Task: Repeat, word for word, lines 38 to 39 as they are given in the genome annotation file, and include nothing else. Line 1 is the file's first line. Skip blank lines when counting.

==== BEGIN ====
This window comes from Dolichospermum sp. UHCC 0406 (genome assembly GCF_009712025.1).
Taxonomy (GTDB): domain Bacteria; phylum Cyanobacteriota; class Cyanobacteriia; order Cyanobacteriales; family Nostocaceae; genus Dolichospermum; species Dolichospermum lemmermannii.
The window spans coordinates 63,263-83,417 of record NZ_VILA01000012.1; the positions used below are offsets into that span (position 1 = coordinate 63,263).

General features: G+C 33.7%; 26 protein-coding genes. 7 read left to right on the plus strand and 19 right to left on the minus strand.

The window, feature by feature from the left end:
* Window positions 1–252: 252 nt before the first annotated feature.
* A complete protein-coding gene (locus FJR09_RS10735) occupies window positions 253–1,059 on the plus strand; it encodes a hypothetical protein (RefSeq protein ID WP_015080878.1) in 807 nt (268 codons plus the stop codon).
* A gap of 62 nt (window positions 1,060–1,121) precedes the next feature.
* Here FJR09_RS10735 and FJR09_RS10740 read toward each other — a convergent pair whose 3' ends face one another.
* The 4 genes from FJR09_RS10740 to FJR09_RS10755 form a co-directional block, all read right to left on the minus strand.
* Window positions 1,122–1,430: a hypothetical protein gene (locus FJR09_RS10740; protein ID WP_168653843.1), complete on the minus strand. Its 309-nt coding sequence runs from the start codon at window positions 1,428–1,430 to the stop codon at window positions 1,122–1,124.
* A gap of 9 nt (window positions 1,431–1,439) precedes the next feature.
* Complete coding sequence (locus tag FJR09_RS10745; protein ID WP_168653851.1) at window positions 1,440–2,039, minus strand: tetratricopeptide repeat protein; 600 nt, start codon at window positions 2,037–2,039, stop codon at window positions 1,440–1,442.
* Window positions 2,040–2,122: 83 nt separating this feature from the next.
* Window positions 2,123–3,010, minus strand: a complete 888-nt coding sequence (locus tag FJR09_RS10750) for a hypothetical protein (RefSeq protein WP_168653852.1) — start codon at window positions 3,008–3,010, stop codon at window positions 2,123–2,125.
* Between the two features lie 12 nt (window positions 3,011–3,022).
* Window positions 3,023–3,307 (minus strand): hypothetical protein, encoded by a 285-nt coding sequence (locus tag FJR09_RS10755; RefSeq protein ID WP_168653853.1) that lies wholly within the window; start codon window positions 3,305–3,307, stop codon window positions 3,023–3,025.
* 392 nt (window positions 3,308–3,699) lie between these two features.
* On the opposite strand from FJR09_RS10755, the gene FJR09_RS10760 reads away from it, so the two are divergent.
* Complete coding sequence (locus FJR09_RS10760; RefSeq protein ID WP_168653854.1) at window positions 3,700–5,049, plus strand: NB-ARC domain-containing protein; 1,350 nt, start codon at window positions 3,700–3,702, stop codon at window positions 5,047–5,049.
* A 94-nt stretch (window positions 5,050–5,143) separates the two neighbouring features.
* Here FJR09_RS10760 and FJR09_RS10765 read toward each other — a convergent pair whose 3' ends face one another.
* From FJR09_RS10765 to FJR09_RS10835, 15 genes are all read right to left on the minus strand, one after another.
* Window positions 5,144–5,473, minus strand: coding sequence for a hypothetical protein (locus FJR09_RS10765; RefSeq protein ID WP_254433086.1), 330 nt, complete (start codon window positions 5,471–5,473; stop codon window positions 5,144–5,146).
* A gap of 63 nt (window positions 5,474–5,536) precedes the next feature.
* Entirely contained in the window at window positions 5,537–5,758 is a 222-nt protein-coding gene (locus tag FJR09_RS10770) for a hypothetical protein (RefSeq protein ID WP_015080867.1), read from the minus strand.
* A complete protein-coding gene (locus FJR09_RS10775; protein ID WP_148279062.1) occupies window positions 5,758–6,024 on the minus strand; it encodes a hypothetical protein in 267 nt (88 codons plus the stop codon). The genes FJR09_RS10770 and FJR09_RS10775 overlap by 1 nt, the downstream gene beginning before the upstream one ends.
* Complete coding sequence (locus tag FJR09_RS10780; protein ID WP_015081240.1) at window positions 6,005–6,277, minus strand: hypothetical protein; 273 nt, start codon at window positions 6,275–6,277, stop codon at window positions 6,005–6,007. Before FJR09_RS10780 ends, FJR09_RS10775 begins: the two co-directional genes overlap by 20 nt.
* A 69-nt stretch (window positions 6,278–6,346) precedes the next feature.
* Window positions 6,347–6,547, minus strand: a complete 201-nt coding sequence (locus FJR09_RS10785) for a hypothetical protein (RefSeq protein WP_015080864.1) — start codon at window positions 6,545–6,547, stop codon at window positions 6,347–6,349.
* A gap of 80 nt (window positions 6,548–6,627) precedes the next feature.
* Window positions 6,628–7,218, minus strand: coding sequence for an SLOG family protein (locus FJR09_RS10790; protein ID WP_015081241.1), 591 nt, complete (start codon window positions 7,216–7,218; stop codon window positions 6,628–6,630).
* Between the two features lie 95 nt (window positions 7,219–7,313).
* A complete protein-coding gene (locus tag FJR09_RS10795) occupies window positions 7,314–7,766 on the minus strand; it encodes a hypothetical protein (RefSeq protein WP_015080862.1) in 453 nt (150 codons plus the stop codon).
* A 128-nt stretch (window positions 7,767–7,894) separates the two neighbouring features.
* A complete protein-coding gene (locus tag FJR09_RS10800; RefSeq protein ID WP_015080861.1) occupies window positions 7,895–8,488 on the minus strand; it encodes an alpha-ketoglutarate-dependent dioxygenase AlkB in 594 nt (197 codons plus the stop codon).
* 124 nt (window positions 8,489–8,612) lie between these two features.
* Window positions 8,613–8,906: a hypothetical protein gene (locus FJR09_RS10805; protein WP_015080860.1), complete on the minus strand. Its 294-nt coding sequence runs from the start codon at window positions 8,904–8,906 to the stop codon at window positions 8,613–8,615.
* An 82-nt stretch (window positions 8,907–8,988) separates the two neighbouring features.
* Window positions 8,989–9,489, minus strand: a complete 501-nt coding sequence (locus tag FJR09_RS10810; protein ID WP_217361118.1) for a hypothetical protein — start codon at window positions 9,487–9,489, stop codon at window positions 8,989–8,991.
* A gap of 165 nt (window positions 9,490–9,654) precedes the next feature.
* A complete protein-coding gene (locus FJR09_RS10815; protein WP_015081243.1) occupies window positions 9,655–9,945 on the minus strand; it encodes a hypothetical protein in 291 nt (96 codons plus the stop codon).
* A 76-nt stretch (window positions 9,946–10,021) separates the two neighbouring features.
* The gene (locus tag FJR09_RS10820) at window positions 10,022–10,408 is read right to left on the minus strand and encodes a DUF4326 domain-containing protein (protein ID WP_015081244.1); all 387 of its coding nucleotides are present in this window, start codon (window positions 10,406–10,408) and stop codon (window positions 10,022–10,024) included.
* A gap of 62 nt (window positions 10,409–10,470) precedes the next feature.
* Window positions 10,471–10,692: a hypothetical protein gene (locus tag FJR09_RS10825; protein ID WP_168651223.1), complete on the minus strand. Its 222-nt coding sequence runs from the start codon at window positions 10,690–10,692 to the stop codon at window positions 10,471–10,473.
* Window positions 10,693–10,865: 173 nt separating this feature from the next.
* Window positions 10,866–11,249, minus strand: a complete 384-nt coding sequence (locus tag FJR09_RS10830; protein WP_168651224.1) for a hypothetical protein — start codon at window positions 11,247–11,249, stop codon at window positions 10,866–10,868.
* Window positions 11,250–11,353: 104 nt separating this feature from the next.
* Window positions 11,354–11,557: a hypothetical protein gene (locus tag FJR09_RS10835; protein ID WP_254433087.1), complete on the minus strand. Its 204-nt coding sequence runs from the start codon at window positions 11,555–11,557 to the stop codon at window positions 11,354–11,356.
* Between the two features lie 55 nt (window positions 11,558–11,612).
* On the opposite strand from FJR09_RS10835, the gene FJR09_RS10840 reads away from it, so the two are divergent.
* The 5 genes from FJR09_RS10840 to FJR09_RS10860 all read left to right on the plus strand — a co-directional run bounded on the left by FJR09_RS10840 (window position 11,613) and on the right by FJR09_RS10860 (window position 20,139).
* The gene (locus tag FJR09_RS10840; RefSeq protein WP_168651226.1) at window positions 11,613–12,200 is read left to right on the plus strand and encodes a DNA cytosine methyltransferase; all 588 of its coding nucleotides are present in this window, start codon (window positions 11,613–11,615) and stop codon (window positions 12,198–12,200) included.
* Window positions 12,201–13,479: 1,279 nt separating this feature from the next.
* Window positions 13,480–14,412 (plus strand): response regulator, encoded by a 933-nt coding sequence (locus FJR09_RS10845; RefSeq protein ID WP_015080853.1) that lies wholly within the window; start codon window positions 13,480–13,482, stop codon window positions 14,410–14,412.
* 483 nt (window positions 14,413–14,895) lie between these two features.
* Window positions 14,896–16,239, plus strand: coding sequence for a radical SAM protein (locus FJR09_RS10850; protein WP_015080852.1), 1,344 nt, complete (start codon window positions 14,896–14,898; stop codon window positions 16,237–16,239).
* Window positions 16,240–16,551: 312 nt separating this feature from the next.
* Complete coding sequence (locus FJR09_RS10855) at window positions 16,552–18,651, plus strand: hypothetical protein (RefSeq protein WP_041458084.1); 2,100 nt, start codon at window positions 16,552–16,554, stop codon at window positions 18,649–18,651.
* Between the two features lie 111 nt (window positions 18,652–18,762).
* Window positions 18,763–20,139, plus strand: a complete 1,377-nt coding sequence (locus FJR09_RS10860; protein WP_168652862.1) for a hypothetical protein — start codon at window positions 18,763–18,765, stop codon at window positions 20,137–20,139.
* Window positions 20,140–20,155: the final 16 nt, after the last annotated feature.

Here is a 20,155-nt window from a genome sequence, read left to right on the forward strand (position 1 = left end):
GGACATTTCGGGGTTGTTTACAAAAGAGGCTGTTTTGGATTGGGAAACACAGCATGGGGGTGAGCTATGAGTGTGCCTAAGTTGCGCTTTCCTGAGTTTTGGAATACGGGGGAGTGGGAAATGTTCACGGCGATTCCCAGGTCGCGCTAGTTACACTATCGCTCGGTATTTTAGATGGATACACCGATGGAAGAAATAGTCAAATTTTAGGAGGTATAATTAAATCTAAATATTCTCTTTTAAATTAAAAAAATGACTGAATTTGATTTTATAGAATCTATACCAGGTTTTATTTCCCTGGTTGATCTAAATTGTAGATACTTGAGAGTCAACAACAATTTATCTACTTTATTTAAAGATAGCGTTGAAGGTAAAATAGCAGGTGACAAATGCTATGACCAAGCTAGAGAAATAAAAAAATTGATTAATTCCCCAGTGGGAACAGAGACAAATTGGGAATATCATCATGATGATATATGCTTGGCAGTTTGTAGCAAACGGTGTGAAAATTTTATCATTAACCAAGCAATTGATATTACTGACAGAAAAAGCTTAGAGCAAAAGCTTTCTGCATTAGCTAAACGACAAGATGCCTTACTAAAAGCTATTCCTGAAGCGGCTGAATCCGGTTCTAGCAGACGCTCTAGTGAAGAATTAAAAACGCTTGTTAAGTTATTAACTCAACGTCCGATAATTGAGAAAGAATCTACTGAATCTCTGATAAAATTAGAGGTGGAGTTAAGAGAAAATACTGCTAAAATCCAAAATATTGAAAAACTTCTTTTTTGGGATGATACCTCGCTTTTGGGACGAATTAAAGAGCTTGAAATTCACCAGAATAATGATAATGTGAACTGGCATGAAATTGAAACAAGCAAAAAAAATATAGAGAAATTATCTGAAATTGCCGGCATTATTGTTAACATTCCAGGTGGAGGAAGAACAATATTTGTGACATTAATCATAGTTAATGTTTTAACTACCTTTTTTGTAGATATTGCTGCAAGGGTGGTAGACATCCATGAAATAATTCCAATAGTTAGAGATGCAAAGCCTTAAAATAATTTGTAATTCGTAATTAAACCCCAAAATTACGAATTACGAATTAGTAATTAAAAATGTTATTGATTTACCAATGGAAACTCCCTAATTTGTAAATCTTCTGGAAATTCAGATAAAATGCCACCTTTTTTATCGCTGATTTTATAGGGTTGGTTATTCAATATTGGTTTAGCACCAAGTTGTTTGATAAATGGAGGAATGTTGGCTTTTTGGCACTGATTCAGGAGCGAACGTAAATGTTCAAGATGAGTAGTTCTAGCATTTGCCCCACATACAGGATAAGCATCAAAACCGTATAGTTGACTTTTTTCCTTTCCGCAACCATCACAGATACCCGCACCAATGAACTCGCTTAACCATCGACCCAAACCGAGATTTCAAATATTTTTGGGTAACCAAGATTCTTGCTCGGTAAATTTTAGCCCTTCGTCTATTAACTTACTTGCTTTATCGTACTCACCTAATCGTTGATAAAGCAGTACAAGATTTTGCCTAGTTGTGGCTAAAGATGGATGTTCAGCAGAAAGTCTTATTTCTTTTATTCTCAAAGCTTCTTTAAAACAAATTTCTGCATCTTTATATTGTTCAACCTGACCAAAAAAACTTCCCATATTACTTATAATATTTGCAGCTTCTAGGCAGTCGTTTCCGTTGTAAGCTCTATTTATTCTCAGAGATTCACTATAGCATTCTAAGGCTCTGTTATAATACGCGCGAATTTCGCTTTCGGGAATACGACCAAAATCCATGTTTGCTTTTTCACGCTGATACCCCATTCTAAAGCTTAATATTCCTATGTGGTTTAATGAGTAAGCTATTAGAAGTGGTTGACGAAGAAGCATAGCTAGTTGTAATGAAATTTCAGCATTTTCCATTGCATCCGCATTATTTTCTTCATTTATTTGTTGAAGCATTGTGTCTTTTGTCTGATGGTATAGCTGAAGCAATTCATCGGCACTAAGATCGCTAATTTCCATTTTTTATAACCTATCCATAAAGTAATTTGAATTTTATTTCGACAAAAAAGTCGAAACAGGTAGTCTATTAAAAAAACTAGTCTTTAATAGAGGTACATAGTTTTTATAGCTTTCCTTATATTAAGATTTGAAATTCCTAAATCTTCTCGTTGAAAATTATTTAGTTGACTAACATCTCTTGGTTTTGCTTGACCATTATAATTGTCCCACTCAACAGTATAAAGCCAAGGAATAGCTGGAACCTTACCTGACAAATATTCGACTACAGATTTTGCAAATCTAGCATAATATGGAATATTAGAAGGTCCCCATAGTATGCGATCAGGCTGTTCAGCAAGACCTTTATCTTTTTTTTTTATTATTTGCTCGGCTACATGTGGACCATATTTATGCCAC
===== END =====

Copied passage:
* Window positions 8,613–8,906: a hypothetical protein gene (locus FJR09_RS10805; protein WP_015080860.1), complete on the minus strand. Its 294-nt coding sequence runs from the start codon at window positions 8,904–8,906 to the stop codon at window positions 8,613–8,615.
* An 82-nt stretch (window positions 8,907–8,988) separates the two neighbouring features.